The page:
It’s something everyone has experienced during a visit to a clinic. We all know it’s going to happen so we roll up our sleeve, mat down our sweater, or take off our jacket after our temperature and weight has been taken. Blood pressure is one of the vital signs yet such a simple and routine process in health care can be complex.
Even the smallest increases in blood pressure above normal reduces life expectancy and have a significant impact on the health of patients. In people with hypertension and elevated blood pressure, when blood pressure is lowered there is less vascular damage to organs (kidneys, heart, eyes, brain) and the treatment of high blood pressure lowers risk of cardiovascular disease and death. While it is important to note that we can’t eliminate the risks associated with having high blood pressure entirely by driving blood pressure back down to normal, we can lower the risk of heart attack, stroke, and death by controlling blood pressure.
Eleven of the health centers in Iowa have set a standard for improving blood pressure control rates and we had to start at the ground level with blood pressure competencies. The Iowa PCA performance improvement team began by working with each health center to assess each clinics’ ability to take accurate blood pressure. Were the exam rooms set up so that an accurate reading could occur? Had the blood pressure equipment been calibrated? Was the cuff placed over clothing, was the cuff the right size, was the patient talking, had they rested for five minutes before the measures was taken, was their back, arm, and feet supported, were their legs crossed and did they have a full bladder? A no response to any of these questions can account for inaccurate blood pressure measurement.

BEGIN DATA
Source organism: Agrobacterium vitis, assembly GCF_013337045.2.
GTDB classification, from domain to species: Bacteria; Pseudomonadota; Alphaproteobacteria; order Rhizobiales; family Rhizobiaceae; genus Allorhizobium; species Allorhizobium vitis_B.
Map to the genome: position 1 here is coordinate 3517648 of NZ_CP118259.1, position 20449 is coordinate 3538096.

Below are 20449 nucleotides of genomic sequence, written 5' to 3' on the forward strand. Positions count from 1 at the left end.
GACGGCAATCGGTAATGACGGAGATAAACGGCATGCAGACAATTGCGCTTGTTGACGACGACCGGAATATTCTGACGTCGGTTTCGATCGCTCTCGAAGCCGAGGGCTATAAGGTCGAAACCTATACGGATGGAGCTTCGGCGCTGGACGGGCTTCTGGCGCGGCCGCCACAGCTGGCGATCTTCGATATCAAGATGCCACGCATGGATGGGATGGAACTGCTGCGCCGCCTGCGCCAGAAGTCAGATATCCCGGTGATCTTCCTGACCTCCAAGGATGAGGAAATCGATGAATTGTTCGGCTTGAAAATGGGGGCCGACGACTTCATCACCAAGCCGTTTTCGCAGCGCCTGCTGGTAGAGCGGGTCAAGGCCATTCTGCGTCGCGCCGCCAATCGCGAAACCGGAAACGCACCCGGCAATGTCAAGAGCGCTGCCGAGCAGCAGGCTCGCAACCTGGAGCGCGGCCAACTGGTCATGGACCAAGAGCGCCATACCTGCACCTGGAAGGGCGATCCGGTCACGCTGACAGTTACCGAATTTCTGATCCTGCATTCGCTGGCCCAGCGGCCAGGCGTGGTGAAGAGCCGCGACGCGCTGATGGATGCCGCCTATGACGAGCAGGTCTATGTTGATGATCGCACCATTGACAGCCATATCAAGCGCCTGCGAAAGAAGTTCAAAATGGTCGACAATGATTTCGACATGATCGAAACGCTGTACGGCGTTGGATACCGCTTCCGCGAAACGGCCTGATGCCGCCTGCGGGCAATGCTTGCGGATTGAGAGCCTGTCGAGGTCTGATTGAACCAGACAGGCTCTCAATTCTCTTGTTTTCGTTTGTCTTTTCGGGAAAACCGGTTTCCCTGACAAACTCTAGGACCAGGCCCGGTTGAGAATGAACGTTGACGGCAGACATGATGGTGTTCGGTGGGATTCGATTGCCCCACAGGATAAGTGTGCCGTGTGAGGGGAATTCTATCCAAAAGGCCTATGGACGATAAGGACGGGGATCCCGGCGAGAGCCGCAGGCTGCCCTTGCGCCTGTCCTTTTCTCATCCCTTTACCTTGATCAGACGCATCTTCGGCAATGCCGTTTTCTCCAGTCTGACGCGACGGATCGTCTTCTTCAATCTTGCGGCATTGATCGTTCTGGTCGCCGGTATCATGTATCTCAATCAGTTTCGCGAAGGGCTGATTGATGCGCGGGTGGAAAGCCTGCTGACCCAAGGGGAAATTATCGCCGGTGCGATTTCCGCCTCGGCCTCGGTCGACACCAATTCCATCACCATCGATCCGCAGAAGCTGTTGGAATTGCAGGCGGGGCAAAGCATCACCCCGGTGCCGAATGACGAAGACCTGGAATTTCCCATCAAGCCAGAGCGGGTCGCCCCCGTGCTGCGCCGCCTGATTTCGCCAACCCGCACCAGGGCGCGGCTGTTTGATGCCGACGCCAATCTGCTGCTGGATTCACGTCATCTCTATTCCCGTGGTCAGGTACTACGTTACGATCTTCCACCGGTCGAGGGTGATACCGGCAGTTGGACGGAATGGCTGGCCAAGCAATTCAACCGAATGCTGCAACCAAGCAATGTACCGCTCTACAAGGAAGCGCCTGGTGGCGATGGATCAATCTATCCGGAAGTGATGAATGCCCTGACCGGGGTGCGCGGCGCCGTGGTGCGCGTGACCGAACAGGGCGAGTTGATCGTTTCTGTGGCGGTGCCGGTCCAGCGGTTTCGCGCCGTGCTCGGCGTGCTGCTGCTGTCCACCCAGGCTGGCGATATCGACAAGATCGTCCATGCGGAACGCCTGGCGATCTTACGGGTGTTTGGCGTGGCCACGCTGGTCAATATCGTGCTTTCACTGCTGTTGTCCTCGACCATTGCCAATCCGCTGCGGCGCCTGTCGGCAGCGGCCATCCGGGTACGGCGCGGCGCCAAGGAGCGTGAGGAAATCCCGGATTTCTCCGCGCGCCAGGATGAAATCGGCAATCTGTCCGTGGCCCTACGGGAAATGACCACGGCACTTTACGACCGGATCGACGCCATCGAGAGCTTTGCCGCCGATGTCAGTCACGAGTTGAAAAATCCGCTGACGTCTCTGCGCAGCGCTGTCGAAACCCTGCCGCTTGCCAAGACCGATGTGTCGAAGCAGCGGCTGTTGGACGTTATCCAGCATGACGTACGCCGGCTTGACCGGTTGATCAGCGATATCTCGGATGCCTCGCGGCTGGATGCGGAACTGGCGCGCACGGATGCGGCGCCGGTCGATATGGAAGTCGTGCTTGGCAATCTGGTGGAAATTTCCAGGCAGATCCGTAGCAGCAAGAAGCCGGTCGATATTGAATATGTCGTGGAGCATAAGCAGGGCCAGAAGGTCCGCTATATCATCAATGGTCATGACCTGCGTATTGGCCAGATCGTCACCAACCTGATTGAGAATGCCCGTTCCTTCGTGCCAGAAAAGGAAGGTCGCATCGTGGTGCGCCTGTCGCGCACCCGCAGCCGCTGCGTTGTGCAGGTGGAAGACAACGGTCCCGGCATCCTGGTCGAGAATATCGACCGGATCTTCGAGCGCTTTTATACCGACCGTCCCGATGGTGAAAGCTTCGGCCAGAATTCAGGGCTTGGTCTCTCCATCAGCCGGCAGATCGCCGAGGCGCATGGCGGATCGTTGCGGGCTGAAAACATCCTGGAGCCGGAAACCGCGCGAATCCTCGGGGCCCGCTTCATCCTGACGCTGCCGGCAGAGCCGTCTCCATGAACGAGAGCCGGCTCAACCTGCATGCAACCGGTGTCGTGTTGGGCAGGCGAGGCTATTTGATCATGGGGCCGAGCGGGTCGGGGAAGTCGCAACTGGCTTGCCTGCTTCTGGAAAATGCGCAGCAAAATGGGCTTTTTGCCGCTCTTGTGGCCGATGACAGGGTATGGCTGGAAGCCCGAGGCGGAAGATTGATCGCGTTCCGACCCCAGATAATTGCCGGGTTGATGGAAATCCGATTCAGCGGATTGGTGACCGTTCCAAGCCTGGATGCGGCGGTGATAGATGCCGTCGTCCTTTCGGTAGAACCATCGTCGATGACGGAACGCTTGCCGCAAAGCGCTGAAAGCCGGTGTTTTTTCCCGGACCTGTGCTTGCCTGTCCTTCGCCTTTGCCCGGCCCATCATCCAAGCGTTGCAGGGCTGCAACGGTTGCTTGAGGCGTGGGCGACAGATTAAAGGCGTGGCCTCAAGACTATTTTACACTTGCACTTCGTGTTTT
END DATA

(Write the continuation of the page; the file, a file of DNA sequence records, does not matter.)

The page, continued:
We then worked with a subcommittee of health center staff to develop a patient engagement and education toolkit and developed a consistent approach to training and retraining of staff on at least an annual basis. And, part of this work involved how to engage the patients in helping to ensure they were in the right position for the measurement to occur. Many of the health centers have now posted the below visual in their exam rooms and it is serving as a meaningful reminder to patients and health center staff.
Once the blood pressure competency training was completed by all the health centers, our Chief Medical Officer, Dr. Michael Piplani who also serves as Chief Medical Officer of Siouxland Community Health Center gassed up his car and completed a “heartfelt” tour to all the health centers to underscore the importance of this work with the health center providers.
Since completing the foundational work of blood pressure competency training, we’ve shifted our focus to the myriad other issues that impact blood pressure control rates. Our recommitment to ensuring blood pressures are being taken appropriately did reduce our control rates, but we are now better-positioned to undertake additional performance improvement work. Our primary focus areas are on recalling patients not in control, assessing our health information technology systems to ensure they are working for staff, beginning to tackle undiagnosed hypertension, integrating clinical pharmacy services, and thinking about how our dental and behavioral health clinics can play a role in identifying patients who need education and support to better control their blood pressure.
Recently, in honor of our recommitment to overall heart health, the Iowa PCA staff wore red during American Heart Month. We commend all the health care and public health professionals across the state that are working to improve the heart health of Iowans. And, three cheers for using less salt, moving more, and for helping to better engage patients in their own care!
Sarah Dixon, Senior Program Manager, Iowa Primary Care Association